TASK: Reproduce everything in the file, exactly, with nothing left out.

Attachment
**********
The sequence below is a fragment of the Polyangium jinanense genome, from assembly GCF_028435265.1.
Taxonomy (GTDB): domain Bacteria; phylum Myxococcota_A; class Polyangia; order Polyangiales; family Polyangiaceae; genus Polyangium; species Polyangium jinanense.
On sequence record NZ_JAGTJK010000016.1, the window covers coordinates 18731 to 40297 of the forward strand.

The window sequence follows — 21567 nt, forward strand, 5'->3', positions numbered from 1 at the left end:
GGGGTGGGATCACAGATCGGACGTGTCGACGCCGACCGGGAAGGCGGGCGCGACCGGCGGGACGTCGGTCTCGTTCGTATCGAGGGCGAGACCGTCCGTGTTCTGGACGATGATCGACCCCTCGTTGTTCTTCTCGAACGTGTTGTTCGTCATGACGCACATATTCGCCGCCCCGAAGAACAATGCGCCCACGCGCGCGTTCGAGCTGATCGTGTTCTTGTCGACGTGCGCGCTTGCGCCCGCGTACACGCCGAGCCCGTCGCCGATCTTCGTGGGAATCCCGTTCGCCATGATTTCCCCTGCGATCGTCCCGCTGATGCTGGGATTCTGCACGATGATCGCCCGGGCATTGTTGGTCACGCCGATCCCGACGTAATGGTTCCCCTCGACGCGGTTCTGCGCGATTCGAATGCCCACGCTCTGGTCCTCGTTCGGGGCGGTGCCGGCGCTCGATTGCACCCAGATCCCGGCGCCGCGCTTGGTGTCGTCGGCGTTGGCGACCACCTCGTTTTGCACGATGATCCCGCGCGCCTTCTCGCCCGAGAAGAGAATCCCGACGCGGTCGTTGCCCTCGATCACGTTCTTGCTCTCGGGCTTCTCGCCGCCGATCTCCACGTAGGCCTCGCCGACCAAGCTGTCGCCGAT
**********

The sequence below is a fragment of the Polyangium jinanense genome, from assembly GCF_028435265.1.
Taxonomy (GTDB): domain Bacteria; phylum Myxococcota_A; class Polyangia; order Polyangiales; family Polyangiaceae; genus Polyangium; species Polyangium jinanense.
On sequence record NZ_JAGTJK010000016.1, the window covers coordinates 18731 to 40297 of the forward strand.

The window sequence follows — 21567 nt, forward strand, 5'->3', positions numbered from 1 at the left end:
GGGGTGGGATCACAGATCGGACGTGTCGACGCCGACCGGGAAGGCGGGCGCGACCGGCGGGACGTCGGTCTCGTTCGTATCGAGGGCGAGACCGTCCGTGTTCTGGACGATGATCGACCCCTCGTTGTTCTTCTCGAACGTGTTGTTCGTCATGACGCACATATTCGCCGCCCCGAAGAACAATGCGCCCACGCGCGCGTTCGAGCTGATCGTGTTCTTGTCGACGTGCGCGCTTGCGCCCGCGTACACGCCGAGCCCGTCGCCGATCTTCGTGGGAATCCCGTTCGCCATGATTTCCCCTGCGATCGTCCCGCTGATGCTGGGATTCTGCACGATGATCGCCCGGGCATTGTTGGTCACGCCGATCCCGACGTAATGGTTCCCCTCGACGCGGTTCTGCGCGATTCGAATGCCCACGCTCTGGTCCTCGTTCGGGGCGGTGCCGGCGCTCGATTGCACCCAGATCCCGGCGCCGCGCTTGGTGTCGTCGGCGTTGGCGACCACCTCGTTTTGCACGATGATCCCGCGCGCCTTCTCGCCCGAGAAGAGAATCCCGACGCGGTCGTTGCCCTCGATCACGTTCTTGCTCTCGGGCTTCTCGCCGCCGATCTCCACGTAGGCCTCGCCGACCAAGCTGTCGCCGAT